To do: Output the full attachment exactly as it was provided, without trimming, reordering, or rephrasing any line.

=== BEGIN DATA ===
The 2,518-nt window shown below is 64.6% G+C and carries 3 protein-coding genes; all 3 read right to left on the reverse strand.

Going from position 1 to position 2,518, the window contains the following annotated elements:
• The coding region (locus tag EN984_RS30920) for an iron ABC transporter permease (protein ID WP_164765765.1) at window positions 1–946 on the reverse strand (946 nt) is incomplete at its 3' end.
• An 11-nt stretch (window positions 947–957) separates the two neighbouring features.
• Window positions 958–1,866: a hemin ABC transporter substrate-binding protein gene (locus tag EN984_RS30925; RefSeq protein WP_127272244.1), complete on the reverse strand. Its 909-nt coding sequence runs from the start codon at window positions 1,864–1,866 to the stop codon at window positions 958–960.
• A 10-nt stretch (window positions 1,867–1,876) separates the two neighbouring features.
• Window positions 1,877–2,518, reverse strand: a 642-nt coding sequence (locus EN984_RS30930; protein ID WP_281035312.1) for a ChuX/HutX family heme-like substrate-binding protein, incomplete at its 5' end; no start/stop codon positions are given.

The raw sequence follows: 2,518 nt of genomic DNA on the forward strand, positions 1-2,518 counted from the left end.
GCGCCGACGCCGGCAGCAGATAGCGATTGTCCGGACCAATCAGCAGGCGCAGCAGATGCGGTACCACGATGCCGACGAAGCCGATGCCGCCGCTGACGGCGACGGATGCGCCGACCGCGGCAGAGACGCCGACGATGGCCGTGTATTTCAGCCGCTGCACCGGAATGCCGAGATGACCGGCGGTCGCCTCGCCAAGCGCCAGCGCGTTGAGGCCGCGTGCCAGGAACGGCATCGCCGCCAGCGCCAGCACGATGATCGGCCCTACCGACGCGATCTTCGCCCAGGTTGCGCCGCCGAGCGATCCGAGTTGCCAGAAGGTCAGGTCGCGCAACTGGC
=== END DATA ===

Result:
The 2,518-nt window shown below is 64.6% G+C and carries 3 protein-coding genes; all 3 read right to left on the reverse strand.

Going from position 1 to position 2,518, the window contains the following annotated elements:
• The coding region (locus tag EN984_RS30920) for an iron ABC transporter permease (protein ID WP_164765765.1) at window positions 1–946 on the reverse strand (946 nt) is incomplete at its 3' end.
• An 11-nt stretch (window positions 947–957) separates the two neighbouring features.
• Window positions 958–1,866: a hemin ABC transporter substrate-binding protein gene (locus tag EN984_RS30925; RefSeq protein WP_127272244.1), complete on the reverse strand. Its 909-nt coding sequence runs from the start codon at window positions 1,864–1,866 to the stop codon at window positions 958–960.
• A 10-nt stretch (window positions 1,867–1,876) separates the two neighbouring features.
• Window positions 1,877–2,518, reverse strand: a 642-nt coding sequence (locus EN984_RS30930; protein ID WP_281035312.1) for a ChuX/HutX family heme-like substrate-binding protein, incomplete at its 5' end; no start/stop codon positions are given.

The raw sequence follows: 2,518 nt of genomic DNA on the forward strand, positions 1-2,518 counted from the left end.
GCGCCGACGCCGGCAGCAGATAGCGATTGTCCGGACCAATCAGCAGGCGCAGCAGATGCGGTACCACGATGCCGACGAAGCCGATGCCGCCGCTGACGGCGACGGATGCGCCGACCGCGGCAGAGACGCCGACGATGGCCGTGTATTTCAGCCGCTGCACCGGAATGCCGAGATGACCGGCGGTCGCCTCGCCAAGCGCCAGCGCGTTGAGGCCGCGTGCCAGGAACGGCATCGCCGCCAGCGCCAGCACGATGATCGGCCCTACCGACGCGATCTTCGCCCAGGTTGCGCCGCCGAGCGATCCGAGTTGCCAGAAGGTCAGGTCGCGCAACTGGC